Thursday, June 14, 2012

Lesson Learned

During my journey to clean up my language, I did learn something very cool...

Because I was committed to my language being corrected, I found it impacting my general behavior. For instance, one day while driving, I was upset about something, and said one of the words I committed not to saying. The second I said it, I caught myself and all of a sudden, I also found myself being able to catch my general mood and calm myself down. It helped me basically, "awake" from my anger and I was able to tell myself to calm down and see things a little different. It was pretty eye opening. After reflecting about this, I have made a realization - When we try to control things from the "top down", or from a general principle level, we often fail because it is too overwhelming (too many things fall apart like dominoes and can't easily be controlled). However, if we work backwards, we can often put the pieces back easier. In other words...

If I want to improve my patience, that is a big word and can include and impact many things. It is too hard to recognize and control at a high level - in a word like, "Patience". However, if I pick out the symptoms/effects I display for my impatience (such as my language), I can make the goal to control my REACTION to my impatience. That, in turn, will awaken my mind to recognize I am being impatient and help me self-correct. This is a cool idea.

The trick is to figure out how to identify other areas of improvement and work on them as well.  Anyway, just an interesting observation I made during my journey.

A Eulogy to Bad Words

A little more than four years ago, I sat in a group of people I knew and just listened to their conversation. For some strange reason, I wasn't doing any talking and just sat listening. It struck me that the language we have learned to accept was not what I was proud of. Even without the traditional curse words, our language is still quite crude and unsophisticated. The worst part is that our language is beginning to hurt our ability to communicate and tends toward the extreme and exaggerated.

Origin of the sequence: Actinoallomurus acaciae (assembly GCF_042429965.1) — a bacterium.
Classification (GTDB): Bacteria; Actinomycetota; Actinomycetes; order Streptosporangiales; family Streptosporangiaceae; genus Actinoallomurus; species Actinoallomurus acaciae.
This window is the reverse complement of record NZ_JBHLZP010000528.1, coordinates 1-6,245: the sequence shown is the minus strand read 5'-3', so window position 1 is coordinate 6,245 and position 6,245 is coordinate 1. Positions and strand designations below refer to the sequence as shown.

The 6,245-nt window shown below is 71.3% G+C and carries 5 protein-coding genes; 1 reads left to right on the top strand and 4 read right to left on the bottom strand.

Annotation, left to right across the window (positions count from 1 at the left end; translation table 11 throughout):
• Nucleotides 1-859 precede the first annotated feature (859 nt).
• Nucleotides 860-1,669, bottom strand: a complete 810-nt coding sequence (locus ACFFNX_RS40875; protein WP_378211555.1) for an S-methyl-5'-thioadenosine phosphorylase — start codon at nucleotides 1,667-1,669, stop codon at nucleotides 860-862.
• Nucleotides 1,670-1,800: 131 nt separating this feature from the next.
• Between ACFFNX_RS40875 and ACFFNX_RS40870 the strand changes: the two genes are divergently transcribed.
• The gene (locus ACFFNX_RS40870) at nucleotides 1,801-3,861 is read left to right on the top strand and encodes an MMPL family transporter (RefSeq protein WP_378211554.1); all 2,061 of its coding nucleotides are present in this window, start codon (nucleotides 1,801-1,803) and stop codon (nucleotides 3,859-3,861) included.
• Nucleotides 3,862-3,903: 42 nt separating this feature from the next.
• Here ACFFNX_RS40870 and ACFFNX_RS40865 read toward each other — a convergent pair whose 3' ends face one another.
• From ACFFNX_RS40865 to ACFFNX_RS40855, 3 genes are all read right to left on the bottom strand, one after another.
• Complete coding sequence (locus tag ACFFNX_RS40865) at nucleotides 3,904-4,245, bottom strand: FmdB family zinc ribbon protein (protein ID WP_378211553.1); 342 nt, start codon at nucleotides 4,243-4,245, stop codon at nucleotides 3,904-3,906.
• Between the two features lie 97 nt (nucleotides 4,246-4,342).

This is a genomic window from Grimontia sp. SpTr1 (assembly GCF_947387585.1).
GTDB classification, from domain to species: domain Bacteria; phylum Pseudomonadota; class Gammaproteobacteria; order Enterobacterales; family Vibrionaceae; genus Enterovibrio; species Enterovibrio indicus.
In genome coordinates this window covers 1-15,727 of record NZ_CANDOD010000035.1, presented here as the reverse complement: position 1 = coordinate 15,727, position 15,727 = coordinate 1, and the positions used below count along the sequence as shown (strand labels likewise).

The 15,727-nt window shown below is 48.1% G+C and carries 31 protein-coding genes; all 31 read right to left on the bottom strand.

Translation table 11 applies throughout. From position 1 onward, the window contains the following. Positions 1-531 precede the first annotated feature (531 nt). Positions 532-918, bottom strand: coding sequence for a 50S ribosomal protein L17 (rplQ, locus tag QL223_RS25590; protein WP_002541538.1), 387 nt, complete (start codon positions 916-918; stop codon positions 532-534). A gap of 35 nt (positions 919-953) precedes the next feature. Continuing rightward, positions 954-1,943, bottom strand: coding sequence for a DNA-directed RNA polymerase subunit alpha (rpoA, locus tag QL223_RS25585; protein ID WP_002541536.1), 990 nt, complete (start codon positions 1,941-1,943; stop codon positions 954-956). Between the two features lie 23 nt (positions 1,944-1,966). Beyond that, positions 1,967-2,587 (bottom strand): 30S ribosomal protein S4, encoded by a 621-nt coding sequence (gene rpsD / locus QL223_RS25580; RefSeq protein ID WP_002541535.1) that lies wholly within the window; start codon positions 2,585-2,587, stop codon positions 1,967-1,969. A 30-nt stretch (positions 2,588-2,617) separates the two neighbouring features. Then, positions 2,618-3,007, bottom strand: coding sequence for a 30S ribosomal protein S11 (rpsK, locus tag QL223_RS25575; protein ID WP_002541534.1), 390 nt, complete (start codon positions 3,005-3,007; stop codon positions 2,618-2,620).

I then spent a few days after that thinking a lot about words - particularly words I use. One of the conclusions I came to was this: that when I think about all the great people I know, especially the ones I view as great spiritual examples, I have made the observation that all of them have a few characteristics in common:

1) I never catch them saying negative things about others


2) They don't use bad language.

So, I resolved to at least try and fix the second item. On April 10, 2008, At the age of 33, I began my journey towards clean, wholesome, intelligent language. I wrote the below eulogy to begin that journey...


I would like to say good-bye to the following words, never to say them again, for the following reasons:

1) Retarded - I know too many wonderfully innocent and good mentally handicapped people to use this word anymore. Typically people use this as an insult, as to call someone stupid or to mean that something is dumb. Retarded is not dumb, it is a real and saddening reality and handicap for many people. I forever pledge to say good bye to using this word in a negative connotation.

2) Damn - well, it's a curse word and I use it sometimes, even just for fun. I can't see my most respected examples using that word.

3) Hell - same as Damn. I need to use this as it was originally intended only, as the name of where bad folks go when they die.

4) Crap - this is a hard one. I mean, what will I substitute this with? But, I must. it is a childish word that is a cheap substitute for another poo-related curse word. Ugh, this one will be hard.

5) Pissed - wow, I actually hate this word, but occasionally have used it. No more. It's crude and inappropriate.

The way I went about ensuring that I followed this was to 1) tell everyone I could about it 2) put a large rubberband around my wrist and snapped it hard on the underneath side every time I made a mistake.

After a while, I was making progress and decided to add these three additional words:

1) Freaking, Freakin', Freak, or any derivative of those words - I know this one may seem kind of lame, but honestly, those are pretty immature and unrefined words. So, out they go. Time to leave my teenage language behind.

2) Shut Up - I have actually been pretty good with this one for a while, but I want to totally eliminate it. It is a harsh way of talking and i don't want my kids saying this. This statement encourages the idea that people shouldn't be allowed to or just shouldn't say anything - I don't want my kids believing that the way to solve what we don't want to hear is to simply tell someone to shut up.

3) Suck - this one is a particularly bad one. It is a harsh sounding word and I just don't like it. I don't use it very much, but from now on, no more.

I worked hard on this for about 6 months until I had completely removed all 8 of these words from my language. Obviously, the ones I used the most commonly were the hardest (Crap, suck, Shut Up, Freak, etc). But it worked. And to tell you the truth, I can still communicate how I feel and what I think, and I don't miss those words at all. I see no need to use those words any longer. And there were other great effects from it as well - check my next post about it.